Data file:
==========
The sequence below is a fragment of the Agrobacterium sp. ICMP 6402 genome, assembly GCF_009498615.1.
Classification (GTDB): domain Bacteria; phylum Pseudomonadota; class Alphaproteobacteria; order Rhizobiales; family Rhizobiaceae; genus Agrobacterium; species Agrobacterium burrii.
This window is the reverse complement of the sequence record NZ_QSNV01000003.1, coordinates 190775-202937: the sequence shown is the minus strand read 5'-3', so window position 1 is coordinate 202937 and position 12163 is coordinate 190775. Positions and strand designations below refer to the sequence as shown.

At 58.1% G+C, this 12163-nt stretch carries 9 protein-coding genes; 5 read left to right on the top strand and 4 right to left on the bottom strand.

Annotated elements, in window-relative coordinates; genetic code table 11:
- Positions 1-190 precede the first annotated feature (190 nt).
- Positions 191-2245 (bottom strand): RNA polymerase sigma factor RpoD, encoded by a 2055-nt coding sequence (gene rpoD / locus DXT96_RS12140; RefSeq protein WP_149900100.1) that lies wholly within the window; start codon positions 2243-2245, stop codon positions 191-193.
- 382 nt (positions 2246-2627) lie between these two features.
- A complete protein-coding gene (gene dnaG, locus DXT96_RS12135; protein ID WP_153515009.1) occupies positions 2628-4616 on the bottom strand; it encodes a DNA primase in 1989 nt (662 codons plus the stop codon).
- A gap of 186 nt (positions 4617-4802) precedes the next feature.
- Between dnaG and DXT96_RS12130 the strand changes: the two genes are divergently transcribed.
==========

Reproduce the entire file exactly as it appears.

The sequence below is a fragment of the Agrobacterium sp. ICMP 6402 genome, assembly GCF_009498615.1.
Classification (GTDB): domain Bacteria; phylum Pseudomonadota; class Alphaproteobacteria; order Rhizobiales; family Rhizobiaceae; genus Agrobacterium; species Agrobacterium burrii.
This window is the reverse complement of the sequence record NZ_QSNV01000003.1, coordinates 190775-202937: the sequence shown is the minus strand read 5'-3', so window position 1 is coordinate 202937 and position 12163 is coordinate 190775. Positions and strand designations below refer to the sequence as shown.

At 58.1% G+C, this 12163-nt stretch carries 9 protein-coding genes; 5 read left to right on the top strand and 4 right to left on the bottom strand.

Annotated elements, in window-relative coordinates; genetic code table 11:
- Positions 1-190 precede the first annotated feature (190 nt).
- Positions 191-2245 (bottom strand): RNA polymerase sigma factor RpoD, encoded by a 2055-nt coding sequence (gene rpoD / locus DXT96_RS12140; RefSeq protein WP_149900100.1) that lies wholly within the window; start codon positions 2243-2245, stop codon positions 191-193.
- 382 nt (positions 2246-2627) lie between these two features.
- A complete protein-coding gene (gene dnaG, locus DXT96_RS12135; protein ID WP_153515009.1) occupies positions 2628-4616 on the bottom strand; it encodes a DNA primase in 1989 nt (662 codons plus the stop codon).
- A gap of 186 nt (positions 4617-4802) precedes the next feature.
- Between dnaG and DXT96_RS12130 the strand changes: the two genes are divergently transcribed.